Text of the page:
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If you have a gift for holistic healing, then it’s important you feel comfortable to share this with the world – yet one of the most significant obstacles for those in the healing arts is that of charging money for their service.

It just seems to grate against people, and many people end up giving away their services without any expectation of remuneration.  In part, this is due to the nature of healing and wanting to help others, but it’s also a very depleting way to live and can suggest a deeper issue around self-worth and self-value.

Indeed, many healers tend to find themselves giving way too much of themselves, in both their personal and professional lives – subsequently feeling drained and taken advantage of.

There’s a Latin legal term, known as volineti which means “no harm will be done to the willing”… and in this context, many people give away their gift without asking for money, in exchange, but subsequently complain about being financially broke or feeling taken advantage of.

It’s therefore, important to set boundaries within the context of charging for your services.  

Admittedly, there are times when free sessions make sense, from a marketing perspective and a soul-centred perspective… but, as we all know, to nurture other people we must first nurture ourselves, as the “homeless healer” will be in a position to help far fewer people with their holistic practice than the person with a decent income coming in.

It goes back to Maslow’s Hierarchy of Needs.  Many empaths and healers are focused so much more on the higher states of consciousness that they lose their grounding and stability within their root chakra, which is akin to Maslow’s representation of shelter, food and water.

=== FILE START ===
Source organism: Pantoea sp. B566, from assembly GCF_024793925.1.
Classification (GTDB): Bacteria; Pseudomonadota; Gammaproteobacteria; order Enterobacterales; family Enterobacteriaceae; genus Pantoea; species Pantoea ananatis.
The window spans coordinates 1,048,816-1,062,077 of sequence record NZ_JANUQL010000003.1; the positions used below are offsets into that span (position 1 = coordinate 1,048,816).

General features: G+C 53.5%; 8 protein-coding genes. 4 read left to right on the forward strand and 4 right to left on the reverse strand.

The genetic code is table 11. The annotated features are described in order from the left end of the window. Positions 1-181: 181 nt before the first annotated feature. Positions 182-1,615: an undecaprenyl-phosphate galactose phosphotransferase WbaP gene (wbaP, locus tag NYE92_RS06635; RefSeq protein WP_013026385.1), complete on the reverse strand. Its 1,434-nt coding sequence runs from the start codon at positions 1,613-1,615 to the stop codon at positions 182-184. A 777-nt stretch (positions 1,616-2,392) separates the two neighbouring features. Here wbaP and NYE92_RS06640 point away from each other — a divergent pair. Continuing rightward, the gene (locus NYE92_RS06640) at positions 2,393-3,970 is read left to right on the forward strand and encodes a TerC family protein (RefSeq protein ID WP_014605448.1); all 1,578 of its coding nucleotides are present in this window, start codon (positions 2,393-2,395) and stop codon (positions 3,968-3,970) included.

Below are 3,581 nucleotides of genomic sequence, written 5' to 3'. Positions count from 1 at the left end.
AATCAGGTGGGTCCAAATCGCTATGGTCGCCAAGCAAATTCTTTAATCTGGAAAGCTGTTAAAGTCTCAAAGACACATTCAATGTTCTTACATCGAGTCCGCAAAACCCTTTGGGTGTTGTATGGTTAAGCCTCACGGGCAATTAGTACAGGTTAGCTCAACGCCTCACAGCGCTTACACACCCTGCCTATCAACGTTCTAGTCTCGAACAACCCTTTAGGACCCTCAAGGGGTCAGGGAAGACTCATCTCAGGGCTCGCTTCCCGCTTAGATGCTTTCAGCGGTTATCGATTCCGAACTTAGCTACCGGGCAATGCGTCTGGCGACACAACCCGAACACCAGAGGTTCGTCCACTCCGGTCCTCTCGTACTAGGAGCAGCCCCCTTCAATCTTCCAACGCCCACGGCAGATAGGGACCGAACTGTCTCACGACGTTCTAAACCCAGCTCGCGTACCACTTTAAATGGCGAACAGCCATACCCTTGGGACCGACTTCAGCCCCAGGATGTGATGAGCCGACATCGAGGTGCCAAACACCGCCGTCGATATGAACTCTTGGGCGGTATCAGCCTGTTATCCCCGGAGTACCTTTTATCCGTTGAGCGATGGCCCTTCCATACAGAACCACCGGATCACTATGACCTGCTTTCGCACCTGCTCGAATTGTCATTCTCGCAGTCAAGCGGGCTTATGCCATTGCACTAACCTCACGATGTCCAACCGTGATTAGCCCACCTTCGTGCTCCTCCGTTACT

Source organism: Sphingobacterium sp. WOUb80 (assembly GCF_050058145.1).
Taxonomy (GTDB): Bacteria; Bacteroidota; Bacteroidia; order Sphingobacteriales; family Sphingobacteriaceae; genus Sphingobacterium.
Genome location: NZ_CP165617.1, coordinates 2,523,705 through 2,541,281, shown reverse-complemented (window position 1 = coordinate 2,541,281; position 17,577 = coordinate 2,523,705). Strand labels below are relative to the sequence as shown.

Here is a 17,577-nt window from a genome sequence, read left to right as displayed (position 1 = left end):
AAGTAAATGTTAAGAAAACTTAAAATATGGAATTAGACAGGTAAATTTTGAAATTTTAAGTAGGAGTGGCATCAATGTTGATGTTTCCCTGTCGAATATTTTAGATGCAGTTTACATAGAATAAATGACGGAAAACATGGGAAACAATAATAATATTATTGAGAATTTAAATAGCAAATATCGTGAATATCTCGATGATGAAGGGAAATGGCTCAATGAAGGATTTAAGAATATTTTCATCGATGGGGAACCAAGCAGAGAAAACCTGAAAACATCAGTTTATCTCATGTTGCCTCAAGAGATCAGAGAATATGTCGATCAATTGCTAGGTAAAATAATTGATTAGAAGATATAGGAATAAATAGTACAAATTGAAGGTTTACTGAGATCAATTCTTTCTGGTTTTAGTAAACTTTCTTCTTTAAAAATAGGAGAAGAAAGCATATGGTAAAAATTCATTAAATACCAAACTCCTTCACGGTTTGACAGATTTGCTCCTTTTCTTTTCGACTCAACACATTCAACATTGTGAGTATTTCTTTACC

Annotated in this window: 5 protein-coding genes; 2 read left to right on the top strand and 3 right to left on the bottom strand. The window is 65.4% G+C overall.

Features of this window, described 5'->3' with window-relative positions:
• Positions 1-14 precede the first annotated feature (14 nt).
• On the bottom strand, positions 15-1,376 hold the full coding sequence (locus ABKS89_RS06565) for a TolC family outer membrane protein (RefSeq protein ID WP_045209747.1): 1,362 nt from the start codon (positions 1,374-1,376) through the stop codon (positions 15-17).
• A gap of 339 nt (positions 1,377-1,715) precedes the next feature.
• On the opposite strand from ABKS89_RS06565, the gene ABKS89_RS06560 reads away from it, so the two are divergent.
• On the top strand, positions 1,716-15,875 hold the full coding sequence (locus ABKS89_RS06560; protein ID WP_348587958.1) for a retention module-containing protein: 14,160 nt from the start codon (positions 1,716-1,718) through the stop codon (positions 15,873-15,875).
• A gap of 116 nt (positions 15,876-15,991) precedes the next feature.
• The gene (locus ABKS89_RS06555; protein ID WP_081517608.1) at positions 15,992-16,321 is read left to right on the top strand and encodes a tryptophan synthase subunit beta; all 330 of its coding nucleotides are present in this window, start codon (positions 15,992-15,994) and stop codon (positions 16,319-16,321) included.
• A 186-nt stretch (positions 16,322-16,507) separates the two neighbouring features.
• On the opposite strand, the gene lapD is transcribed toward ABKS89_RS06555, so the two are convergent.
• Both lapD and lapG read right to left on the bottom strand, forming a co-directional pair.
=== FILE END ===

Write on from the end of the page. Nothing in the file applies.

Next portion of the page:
In this sense, if you are serious about holistic healing, you need to find ways to monetise your gift.  The recipe for this is pretty simple with regard to marketing, but the less simple part is feeling comfortable enough to charge what you are worth.

Interestingly, there are a number of jobs for psychics that make this much simpler, as they are paid by the company – rather than having to ask for money directly, they simply have people dial in and share their gift with that person, then the company compensates them for their time.

On an emotional level, this is a lot more comfortable for people than offering their services one-to-one, as it can feel awkward or uncomfortable, particularly given the context of service they are offering.  

It’s a strange mix to go from a place of intuition to ‘salesmanship’.

However, if you are to be successful as a holistic healer, you need to get comfortable with the business aspects of being a solo practitioner, and understand the value in which you are giving that person in exchange.

In summary, a lot of holistic healers need to work on this area of feeling comfortable around charging for their services, and a lot of this comes down to issues around self-worth, or it could be a lack of confidence in your skills and ability… in which case, it’s worth undertaking further training to bridge that gap so you can feel more authentically confident.